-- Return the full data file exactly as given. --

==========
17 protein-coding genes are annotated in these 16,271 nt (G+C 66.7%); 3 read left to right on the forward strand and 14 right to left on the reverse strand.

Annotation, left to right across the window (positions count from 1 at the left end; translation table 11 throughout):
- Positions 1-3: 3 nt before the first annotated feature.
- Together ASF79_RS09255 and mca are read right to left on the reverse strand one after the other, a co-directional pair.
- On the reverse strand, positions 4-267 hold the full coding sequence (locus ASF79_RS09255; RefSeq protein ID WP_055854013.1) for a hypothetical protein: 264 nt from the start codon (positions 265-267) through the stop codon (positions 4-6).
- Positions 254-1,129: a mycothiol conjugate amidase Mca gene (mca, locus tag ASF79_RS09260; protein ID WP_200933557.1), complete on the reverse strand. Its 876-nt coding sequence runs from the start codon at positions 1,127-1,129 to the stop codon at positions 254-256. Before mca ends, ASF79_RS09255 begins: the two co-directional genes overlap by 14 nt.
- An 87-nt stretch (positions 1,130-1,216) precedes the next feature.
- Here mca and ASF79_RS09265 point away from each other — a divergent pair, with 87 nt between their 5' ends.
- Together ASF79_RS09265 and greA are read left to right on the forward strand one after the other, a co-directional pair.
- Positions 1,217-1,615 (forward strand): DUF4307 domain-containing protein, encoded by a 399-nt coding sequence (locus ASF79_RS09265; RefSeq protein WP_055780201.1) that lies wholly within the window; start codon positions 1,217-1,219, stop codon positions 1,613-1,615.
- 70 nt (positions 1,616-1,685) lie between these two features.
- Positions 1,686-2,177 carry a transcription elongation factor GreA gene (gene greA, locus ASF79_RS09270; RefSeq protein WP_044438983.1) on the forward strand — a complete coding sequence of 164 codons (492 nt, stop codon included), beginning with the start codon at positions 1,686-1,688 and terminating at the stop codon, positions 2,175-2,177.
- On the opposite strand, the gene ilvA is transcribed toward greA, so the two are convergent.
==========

17 protein-coding genes are annotated in these 16,271 nt (G+C 66.7%); 3 read left to right on the forward strand and 14 right to left on the reverse strand.

Annotation, left to right across the window (positions count from 1 at the left end; translation table 11 throughout):
- Positions 1-3: 3 nt before the first annotated feature.
- Together ASF79_RS09255 and mca are read right to left on the reverse strand one after the other, a co-directional pair.
- On the reverse strand, positions 4-267 hold the full coding sequence (locus ASF79_RS09255; RefSeq protein ID WP_055854013.1) for a hypothetical protein: 264 nt from the start codon (positions 265-267) through the stop codon (positions 4-6).
- Positions 254-1,129: a mycothiol conjugate amidase Mca gene (mca, locus tag ASF79_RS09260; protein ID WP_200933557.1), complete on the reverse strand. Its 876-nt coding sequence runs from the start codon at positions 1,127-1,129 to the stop codon at positions 254-256. Before mca ends, ASF79_RS09255 begins: the two co-directional genes overlap by 14 nt.
- An 87-nt stretch (positions 1,130-1,216) precedes the next feature.
- Here mca and ASF79_RS09265 point away from each other — a divergent pair, with 87 nt between their 5' ends.
- Together ASF79_RS09265 and greA are read left to right on the forward strand one after the other, a co-directional pair.
- Positions 1,217-1,615 (forward strand): DUF4307 domain-containing protein, encoded by a 399-nt coding sequence (locus ASF79_RS09265; RefSeq protein WP_055780201.1) that lies wholly within the window; start codon positions 1,217-1,219, stop codon positions 1,613-1,615.
- 70 nt (positions 1,616-1,685) lie between these two features.
- Positions 1,686-2,177 carry a transcription elongation factor GreA gene (gene greA, locus ASF79_RS09270; RefSeq protein WP_044438983.1) on the forward strand — a complete coding sequence of 164 codons (492 nt, stop codon included), beginning with the start codon at positions 1,686-1,688 and terminating at the stop codon, positions 2,175-2,177.
- On the opposite strand, the gene ilvA is transcribed toward greA, so the two are convergent.